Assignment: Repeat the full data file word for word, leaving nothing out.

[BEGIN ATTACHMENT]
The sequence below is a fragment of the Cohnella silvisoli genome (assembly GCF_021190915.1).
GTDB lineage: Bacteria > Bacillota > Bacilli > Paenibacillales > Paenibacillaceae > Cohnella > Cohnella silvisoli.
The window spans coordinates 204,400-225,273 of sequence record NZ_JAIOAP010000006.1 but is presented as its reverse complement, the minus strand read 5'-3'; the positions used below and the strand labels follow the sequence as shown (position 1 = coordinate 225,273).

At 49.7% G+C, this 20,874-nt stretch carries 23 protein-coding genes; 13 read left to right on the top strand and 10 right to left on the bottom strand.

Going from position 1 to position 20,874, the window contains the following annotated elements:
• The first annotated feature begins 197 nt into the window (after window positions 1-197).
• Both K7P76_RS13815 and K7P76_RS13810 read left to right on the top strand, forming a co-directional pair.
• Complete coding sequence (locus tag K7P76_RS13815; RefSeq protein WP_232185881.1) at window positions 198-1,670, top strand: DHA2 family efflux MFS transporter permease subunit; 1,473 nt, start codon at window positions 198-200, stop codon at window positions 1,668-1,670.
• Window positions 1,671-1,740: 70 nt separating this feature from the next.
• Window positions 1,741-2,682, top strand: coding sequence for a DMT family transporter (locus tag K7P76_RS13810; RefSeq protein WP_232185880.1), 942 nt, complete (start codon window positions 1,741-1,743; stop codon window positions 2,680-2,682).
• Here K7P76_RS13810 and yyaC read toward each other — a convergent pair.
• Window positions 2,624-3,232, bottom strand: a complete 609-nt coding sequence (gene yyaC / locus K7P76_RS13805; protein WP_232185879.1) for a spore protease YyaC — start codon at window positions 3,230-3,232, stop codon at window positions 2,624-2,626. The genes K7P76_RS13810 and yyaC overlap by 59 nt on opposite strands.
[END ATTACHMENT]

The sequence below is a fragment of the Cohnella silvisoli genome (assembly GCF_021190915.1).
GTDB lineage: Bacteria > Bacillota > Bacilli > Paenibacillales > Paenibacillaceae > Cohnella > Cohnella silvisoli.
The window spans coordinates 204,400-225,273 of sequence record NZ_JAIOAP010000006.1 but is presented as its reverse complement, the minus strand read 5'-3'; the positions used below and the strand labels follow the sequence as shown (position 1 = coordinate 225,273).

At 49.7% G+C, this 20,874-nt stretch carries 23 protein-coding genes; 13 read left to right on the top strand and 10 right to left on the bottom strand.

Going from position 1 to position 20,874, the window contains the following annotated elements:
• The first annotated feature begins 197 nt into the window (after window positions 1-197).
• Both K7P76_RS13815 and K7P76_RS13810 read left to right on the top strand, forming a co-directional pair.
• Complete coding sequence (locus tag K7P76_RS13815; RefSeq protein WP_232185881.1) at window positions 198-1,670, top strand: DHA2 family efflux MFS transporter permease subunit; 1,473 nt, start codon at window positions 198-200, stop codon at window positions 1,668-1,670.
• Window positions 1,671-1,740: 70 nt separating this feature from the next.
• Window positions 1,741-2,682, top strand: coding sequence for a DMT family transporter (locus tag K7P76_RS13810; RefSeq protein WP_232185880.1), 942 nt, complete (start codon window positions 1,741-1,743; stop codon window positions 2,680-2,682).
• Here K7P76_RS13810 and yyaC read toward each other — a convergent pair.
• Window positions 2,624-3,232, bottom strand: a complete 609-nt coding sequence (gene yyaC / locus K7P76_RS13805; protein WP_232185879.1) for a spore protease YyaC — start codon at window positions 3,230-3,232, stop codon at window positions 2,624-2,626. The genes K7P76_RS13810 and yyaC overlap by 59 nt on opposite strands.